Chhusang, Nepal. Photo Credit: Jean-Marie Hullot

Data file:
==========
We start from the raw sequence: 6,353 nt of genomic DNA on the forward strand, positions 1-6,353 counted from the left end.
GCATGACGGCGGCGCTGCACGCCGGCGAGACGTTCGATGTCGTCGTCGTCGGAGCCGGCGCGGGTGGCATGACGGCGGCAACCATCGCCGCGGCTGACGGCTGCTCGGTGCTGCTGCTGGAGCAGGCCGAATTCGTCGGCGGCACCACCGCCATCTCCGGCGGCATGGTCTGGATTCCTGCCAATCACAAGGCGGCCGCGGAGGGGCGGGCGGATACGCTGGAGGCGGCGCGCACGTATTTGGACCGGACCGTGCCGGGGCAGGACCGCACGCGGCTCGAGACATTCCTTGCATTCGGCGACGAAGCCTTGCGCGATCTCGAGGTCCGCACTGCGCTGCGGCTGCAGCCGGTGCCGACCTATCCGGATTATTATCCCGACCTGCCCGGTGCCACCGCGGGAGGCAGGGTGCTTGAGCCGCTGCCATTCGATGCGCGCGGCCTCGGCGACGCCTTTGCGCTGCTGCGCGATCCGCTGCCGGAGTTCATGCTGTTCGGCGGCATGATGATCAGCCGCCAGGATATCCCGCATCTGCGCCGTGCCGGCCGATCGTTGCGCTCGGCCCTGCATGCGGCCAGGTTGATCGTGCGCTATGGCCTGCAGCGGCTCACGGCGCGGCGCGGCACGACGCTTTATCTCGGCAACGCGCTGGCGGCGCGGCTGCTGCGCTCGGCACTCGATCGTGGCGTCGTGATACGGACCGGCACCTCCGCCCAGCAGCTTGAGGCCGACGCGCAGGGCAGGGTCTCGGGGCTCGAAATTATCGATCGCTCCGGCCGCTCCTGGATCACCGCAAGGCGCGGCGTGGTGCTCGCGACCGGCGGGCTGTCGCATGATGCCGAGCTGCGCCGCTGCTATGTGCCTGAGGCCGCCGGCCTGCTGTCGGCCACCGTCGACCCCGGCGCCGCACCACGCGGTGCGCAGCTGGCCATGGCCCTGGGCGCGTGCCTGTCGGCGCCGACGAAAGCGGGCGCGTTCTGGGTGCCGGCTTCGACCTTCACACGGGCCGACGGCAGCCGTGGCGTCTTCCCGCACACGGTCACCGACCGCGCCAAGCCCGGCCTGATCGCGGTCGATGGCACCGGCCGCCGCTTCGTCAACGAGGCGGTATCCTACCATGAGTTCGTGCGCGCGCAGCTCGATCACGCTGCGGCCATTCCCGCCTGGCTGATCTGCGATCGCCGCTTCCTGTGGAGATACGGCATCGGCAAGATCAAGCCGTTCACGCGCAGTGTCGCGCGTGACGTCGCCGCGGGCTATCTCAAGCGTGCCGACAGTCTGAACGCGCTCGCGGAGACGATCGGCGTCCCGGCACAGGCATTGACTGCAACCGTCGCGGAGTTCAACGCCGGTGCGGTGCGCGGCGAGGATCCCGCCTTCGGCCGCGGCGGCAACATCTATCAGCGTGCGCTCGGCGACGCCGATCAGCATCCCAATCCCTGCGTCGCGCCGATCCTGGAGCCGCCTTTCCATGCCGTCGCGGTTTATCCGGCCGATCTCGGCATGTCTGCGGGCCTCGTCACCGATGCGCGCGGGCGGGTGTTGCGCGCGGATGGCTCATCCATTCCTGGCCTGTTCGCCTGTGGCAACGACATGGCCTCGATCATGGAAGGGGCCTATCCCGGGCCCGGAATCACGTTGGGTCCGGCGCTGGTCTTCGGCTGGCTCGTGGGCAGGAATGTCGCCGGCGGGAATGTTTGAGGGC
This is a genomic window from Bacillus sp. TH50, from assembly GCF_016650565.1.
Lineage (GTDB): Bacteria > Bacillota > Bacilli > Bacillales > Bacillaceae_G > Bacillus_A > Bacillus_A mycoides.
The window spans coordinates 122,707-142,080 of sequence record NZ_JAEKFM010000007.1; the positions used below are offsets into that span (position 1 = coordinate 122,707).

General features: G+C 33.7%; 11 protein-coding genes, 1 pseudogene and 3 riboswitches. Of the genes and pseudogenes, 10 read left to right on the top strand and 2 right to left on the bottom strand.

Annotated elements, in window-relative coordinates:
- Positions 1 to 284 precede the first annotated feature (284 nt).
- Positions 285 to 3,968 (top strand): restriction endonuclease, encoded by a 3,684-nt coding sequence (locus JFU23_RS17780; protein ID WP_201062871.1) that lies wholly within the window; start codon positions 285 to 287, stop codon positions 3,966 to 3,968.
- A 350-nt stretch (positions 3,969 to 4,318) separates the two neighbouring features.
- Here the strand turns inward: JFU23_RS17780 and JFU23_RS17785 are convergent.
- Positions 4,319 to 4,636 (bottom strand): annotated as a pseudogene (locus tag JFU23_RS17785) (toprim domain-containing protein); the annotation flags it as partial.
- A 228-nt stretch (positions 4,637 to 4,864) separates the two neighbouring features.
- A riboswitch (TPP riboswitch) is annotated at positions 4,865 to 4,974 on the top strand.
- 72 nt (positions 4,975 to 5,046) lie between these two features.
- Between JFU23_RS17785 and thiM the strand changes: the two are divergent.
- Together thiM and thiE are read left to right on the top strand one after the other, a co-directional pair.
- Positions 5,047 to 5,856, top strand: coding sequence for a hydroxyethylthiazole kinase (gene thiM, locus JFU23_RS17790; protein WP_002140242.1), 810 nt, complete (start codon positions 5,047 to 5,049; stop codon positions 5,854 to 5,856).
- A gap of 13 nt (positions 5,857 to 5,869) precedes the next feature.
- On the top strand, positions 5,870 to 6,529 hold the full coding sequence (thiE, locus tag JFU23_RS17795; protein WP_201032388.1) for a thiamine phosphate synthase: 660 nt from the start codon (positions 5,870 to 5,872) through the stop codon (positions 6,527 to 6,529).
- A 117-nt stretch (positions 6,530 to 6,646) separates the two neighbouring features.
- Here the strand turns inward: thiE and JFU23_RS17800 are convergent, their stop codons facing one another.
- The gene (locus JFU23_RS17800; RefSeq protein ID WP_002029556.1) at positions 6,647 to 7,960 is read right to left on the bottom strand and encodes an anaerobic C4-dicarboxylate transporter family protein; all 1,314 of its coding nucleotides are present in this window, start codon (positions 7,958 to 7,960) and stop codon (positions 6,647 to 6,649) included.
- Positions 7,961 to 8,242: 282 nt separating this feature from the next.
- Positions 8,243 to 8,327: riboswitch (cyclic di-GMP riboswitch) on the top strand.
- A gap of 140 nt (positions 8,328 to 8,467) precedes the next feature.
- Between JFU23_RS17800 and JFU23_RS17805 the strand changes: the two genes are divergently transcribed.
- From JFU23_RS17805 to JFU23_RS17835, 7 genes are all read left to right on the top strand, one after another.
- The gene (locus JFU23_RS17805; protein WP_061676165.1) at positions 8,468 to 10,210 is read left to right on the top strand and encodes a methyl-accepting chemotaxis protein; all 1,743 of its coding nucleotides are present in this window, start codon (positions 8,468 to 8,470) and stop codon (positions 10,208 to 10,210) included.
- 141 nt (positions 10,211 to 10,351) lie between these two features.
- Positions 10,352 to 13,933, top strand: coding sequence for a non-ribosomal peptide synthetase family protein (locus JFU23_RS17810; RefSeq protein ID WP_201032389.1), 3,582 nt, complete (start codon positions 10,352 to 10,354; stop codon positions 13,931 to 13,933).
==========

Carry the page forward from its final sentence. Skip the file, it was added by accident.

Loss and damage is already a significant consequence of inadequate ability to adapt to changes in climate patterns. This paper reports on the first ever multi-country, evidence-based study on loss and damage from the perspective of affected people in least developed and other vulnerable countries. Researchers in Bangladesh, Bhutan, Burkina Faso, Ethiopia, the Gambia, Kenya, Micronesia, Mozambique and Nepal conducted household surveys (n=3,269) and more than a hundred focus group discussions and open interviews about loss and damage. The research reveals four loss and damage pathways. Residual impacts of climate stressors occur when: (1) existing coping/adaptation to biophysical impact is not enough; (2) measures have costs (including non-economic) that cannot be regained; (3) despite short-term merits, measures have negative effects in the longer term; or (4) no measures are adopted – or possible – at all.